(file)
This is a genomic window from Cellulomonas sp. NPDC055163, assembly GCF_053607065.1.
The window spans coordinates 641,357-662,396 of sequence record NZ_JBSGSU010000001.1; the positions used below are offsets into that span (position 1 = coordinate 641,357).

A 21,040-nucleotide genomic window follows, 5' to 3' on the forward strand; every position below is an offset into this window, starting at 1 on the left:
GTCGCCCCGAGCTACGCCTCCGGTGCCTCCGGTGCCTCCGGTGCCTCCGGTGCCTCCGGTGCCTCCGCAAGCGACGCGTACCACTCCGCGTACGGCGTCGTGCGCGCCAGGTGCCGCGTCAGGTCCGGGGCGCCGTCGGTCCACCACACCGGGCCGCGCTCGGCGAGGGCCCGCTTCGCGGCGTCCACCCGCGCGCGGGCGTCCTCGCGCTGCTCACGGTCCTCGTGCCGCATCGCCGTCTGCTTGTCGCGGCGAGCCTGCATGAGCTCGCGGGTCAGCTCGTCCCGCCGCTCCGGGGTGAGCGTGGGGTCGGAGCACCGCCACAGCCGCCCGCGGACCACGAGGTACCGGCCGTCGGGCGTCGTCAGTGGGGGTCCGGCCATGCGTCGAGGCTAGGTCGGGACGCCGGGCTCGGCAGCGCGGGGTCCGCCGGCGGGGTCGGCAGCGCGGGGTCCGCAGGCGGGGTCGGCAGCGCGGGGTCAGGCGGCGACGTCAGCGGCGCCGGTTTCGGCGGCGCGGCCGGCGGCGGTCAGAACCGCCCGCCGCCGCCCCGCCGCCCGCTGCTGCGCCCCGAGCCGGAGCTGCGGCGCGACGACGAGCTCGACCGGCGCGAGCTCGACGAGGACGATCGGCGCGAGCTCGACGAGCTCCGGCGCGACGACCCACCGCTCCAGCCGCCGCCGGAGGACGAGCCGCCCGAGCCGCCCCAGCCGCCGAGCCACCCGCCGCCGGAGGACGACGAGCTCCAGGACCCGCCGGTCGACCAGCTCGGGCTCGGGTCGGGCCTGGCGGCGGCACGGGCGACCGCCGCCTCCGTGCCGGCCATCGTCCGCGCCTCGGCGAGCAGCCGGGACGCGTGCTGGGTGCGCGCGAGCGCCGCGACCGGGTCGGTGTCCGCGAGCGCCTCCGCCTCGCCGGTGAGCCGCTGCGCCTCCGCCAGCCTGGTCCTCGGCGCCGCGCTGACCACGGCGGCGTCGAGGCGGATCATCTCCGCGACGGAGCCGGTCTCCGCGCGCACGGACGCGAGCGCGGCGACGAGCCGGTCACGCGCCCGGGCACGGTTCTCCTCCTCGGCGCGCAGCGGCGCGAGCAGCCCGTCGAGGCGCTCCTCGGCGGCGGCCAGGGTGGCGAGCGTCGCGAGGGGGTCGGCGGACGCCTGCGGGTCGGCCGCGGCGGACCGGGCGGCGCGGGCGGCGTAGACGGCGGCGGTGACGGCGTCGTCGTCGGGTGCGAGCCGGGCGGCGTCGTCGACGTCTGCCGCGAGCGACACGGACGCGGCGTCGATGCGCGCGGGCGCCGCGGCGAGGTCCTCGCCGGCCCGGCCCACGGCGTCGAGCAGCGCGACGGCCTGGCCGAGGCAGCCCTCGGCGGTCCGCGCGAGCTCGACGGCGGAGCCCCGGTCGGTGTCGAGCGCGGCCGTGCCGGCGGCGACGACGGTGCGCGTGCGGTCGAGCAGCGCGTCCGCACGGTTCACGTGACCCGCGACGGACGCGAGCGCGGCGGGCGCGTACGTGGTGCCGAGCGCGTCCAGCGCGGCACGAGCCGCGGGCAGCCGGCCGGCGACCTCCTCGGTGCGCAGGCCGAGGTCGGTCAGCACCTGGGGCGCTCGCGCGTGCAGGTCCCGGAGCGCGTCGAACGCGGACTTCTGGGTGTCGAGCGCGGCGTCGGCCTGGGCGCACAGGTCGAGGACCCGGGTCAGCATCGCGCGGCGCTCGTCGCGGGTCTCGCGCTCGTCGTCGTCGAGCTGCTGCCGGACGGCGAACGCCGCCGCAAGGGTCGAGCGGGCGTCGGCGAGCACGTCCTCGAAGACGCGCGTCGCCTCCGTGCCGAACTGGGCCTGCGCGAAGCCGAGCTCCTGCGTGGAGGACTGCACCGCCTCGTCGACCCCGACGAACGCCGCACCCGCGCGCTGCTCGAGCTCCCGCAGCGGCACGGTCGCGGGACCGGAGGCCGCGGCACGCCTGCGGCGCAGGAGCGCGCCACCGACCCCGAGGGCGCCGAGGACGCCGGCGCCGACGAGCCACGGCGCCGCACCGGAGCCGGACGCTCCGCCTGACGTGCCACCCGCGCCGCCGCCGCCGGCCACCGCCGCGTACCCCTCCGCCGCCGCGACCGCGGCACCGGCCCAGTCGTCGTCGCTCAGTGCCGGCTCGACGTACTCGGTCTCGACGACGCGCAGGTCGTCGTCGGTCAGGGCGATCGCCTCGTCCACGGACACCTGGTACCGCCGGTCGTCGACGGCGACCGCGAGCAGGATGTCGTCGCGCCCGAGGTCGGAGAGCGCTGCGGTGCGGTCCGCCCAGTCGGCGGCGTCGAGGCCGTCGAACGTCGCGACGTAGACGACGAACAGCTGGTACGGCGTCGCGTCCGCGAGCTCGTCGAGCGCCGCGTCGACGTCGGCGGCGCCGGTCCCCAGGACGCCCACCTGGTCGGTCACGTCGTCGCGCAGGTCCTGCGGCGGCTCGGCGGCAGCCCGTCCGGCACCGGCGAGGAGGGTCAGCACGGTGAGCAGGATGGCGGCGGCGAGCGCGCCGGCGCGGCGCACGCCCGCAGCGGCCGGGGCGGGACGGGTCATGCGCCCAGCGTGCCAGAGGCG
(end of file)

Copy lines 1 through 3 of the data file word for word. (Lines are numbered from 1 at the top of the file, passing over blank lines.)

This is a genomic window from Cellulomonas sp. NPDC055163, assembly GCF_053607065.1.
The window spans coordinates 641,357-662,396 of sequence record NZ_JBSGSU010000001.1; the positions used below are offsets into that span (position 1 = coordinate 641,357).

A 21,040-nucleotide genomic window follows, 5' to 3' on the forward strand; every position below is an offset into this window, starting at 1 on the left: